"I look out for anybody who's got the potential to fight their way to the top" Meet Oliver Höner, the creative half of Art on Ice


By Nadin Vernon
Photos © Art on Ice


Anybody who’s been to see Art on Ice live, will agree that it’s the greatest ice show of all. It goes far beyond the borders of a traditional figure skating show where the audience merely acts as spectators. Here you are taken on a ride of the senses, I call it the Art on Ice experience.

Oliver Höner, 11-time Swiss National Champion and Reto Caviezel founded Art on Ice 15 years ago and turned it into a hugely successful sell-out event that offers an unforgettable spectacle for skating fans as well as premium corporate entertainment on the highest level. Combining breathtaking peformances from World Class skaters and musicians, it attracts large audiences and raving reviews year after year. While the statistics are impressive, it’s not all about the big bucks. Art on Ice is also active supporting young Swiss skaters and offers help with contacts and sponsorship via the Art on Ice talent team zweiplus.

An in-house team of 12 not only covers the Art on Ice shows, but also takes care of Athletes Management and organizes events ranging from the Eisgala Davos to Mercedes CSI via Carré Event AG.

I met up with Oliver Höner in Tallinn to find out more about this interesting mix.

Oliver, after your competitive career and before Art on Ice you did some coaching. How did things move on from there?

Yes, I started coaching in parallel to skating in shows but soon realized that it's actually quite difficult to properly look after skaters that travel to international competitons, while thinking about your own show career. It wasn't easy. So eventually I was skating less and less and spent more time coaching. But being a coach didn't really fulfill me, I was missing something. Even though I was choreographing my skaters' programmes, I couldn't really express my creative side.

So that's when Art on Ice was born?

Yes, I'd been on tour with shows abroad and just thought, why not start my own show. Initially it was all on a very small scale, but we always had quality skaters. And surprisingly the audience responded really quickly and started buying tickets. Then one thing led to another and before we knew it we moved the show to Switzerland's largest multipurpose venue. That's also when we had the idea of using live music.

Would it be fair to say that Reto is the businessman while you're the creative mind when it comes to how your roles divide?

Yes, pretty much. Of course there are certain strategic decisions that we’ll make together, but generally you could say that. There are areas that I'm not really in charge of such as media or sponsoring, but then again if I have a personal contact and something needs sorting, I'll jump in. Predominantly my focus is on production. So basically everything that you can see in the arena from light, technology and sound to the skaters, acrobats and musicians is my responsibility.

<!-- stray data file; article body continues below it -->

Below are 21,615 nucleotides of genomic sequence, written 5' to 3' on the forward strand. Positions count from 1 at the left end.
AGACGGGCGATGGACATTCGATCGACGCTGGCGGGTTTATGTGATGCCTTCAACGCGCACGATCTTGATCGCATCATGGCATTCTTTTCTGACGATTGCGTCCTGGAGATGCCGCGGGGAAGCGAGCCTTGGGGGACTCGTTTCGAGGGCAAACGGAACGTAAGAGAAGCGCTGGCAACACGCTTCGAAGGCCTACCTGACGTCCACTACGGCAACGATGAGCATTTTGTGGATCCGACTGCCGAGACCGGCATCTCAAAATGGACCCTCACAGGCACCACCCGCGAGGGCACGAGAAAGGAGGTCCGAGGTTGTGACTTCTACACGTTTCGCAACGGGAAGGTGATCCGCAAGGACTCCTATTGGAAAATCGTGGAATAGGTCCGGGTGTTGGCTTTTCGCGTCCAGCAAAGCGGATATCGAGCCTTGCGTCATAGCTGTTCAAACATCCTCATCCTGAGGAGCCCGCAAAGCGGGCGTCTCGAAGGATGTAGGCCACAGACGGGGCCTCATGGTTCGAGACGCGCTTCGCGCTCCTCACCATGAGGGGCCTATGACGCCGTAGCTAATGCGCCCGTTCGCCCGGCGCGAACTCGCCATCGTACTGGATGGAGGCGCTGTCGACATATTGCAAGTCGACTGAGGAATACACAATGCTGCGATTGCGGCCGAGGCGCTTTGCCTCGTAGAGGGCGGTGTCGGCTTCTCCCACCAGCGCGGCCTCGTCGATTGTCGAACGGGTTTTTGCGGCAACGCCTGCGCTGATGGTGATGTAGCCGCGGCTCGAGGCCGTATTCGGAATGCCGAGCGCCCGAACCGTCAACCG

How much influence do you have on the programmes? Do skaters come with their own programmes?

Well, they can't really come to us with existing numbers that have been shown elsewhere. The programmes have to be new for Art on Ice. And skaters generally show one number, it's only the World and Olympic champions who skate two numbers. So out of those two programmes, one has to be brand new while the second one can be an existing one which we'll adjust. But sometimes you get numbers that are perfect as they are and you can't really make them any better or skate them to other music, such as for example the Clown number that Kurt Browning had a couple of years ago. That was really unique and I wanted to show it exactly as it was.

Are you involved in the actual choreography then?

I have choreographers who work for me, so I'll either make them available to the skaters or they may want to use their own choreographers, so it depends a bit, but I make sure that the overall concept works.

How do you choose who skates to which music?

An advantage is that I know the skaters quite well and I also have a skating background. So generally I have a feel for who will best interprete a certain piece of music. Obviously we also discuss this with the skaters, so I'll make my suggestions and explain what I have in mind and we then go from there. It can be difficult with pieces that are five minutes long, so I'll ask them to prepare something for 3 1/2 minutes and then we complement the additional time with dancers or other skaters.

Over the years you've built up a portfolio of World Class musicians including Seal, Ronan Keating and the Sugababes to name just a few. I can imagine that it can be quite tricky for a high calibre musician to share their applause with the athletes.

Yes, that's right. That's why there are certain musicians where it wouldn't work at all. Some are so used to being the centre of attention that it wouldn't be an option for them to be a part of our show.

What sort of reaction do you get when you first contact the musicians? I assume it's a completely new concept for most of them.